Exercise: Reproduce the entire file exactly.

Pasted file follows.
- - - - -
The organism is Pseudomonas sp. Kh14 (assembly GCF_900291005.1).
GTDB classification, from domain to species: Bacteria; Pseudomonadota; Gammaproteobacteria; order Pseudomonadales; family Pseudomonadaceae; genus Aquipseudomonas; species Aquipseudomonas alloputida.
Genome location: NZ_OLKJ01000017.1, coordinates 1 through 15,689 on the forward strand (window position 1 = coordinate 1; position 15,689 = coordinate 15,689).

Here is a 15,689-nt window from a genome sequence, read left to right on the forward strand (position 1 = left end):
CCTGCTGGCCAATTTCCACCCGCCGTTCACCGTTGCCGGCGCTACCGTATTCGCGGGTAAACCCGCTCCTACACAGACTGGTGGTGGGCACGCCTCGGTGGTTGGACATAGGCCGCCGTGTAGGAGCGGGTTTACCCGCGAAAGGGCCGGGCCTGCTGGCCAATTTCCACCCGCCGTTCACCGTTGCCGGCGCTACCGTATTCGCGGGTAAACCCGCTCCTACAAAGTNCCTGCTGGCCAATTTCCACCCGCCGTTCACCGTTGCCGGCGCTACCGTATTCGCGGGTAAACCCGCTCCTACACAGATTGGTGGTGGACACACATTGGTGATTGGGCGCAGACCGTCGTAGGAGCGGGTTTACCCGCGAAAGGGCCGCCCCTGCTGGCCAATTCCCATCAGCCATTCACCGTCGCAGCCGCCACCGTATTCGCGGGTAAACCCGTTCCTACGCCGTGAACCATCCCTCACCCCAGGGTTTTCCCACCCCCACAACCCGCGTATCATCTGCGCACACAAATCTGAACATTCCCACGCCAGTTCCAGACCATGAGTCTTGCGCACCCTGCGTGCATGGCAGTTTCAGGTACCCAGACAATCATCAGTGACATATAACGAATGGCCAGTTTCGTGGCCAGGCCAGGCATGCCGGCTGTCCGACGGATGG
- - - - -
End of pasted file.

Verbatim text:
The organism is Pseudomonas sp. Kh14 (assembly GCF_900291005.1).
GTDB classification, from domain to species: Bacteria; Pseudomonadota; Gammaproteobacteria; order Pseudomonadales; family Pseudomonadaceae; genus Aquipseudomonas; species Aquipseudomonas alloputida.
Genome location: NZ_OLKJ01000017.1, coordinates 1 through 15,689 on the forward strand (window position 1 = coordinate 1; position 15,689 = coordinate 15,689).

Here is a 15,689-nt window from a genome sequence, read left to right on the forward strand (position 1 = left end):
CCTGCTGGCCAATTTCCACCCGCCGTTCACCGTTGCCGGCGCTACCGTATTCGCGGGTAAACCCGCTCCTACACAGACTGGTGGTGGGCACGCCTCGGTGGTTGGACATAGGCCGCCGTGTAGGAGCGGGTTTACCCGCGAAAGGGCCGGGCCTGCTGGCCAATTTCCACCCGCCGTTCACCGTTGCCGGCGCTACCGTATTCGCGGGTAAACCCGCTCCTACAAAGTNCCTGCTGGCCAATTTCCACCCGCCGTTCACCGTTGCCGGCGCTACCGTATTCGCGGGTAAACCCGCTCCTACACAGATTGGTGGTGGACACACATTGGTGATTGGGCGCAGACCGTCGTAGGAGCGGGTTTACCCGCGAAAGGGCCGCCCCTGCTGGCCAATTCCCATCAGCCATTCACCGTCGCAGCCGCCACCGTATTCGCGGGTAAACCCGTTCCTACGCCGTGAACCATCCCTCACCCCAGGGTTTTCCCACCCCCACAACCCGCGTATCATCTGCGCACACAAATCTGAACATTCCCACGCCAGTTCCAGACCATGAGTCTTGCGCACCCTGCGTGCATGGCAGTTTCAGGTACCCAGACAATCATCAGTGACATATAACGAATGGCCAGTTTCGTGGCCAGGCCAGGCATGCCGGCTGTCCGACGGATGG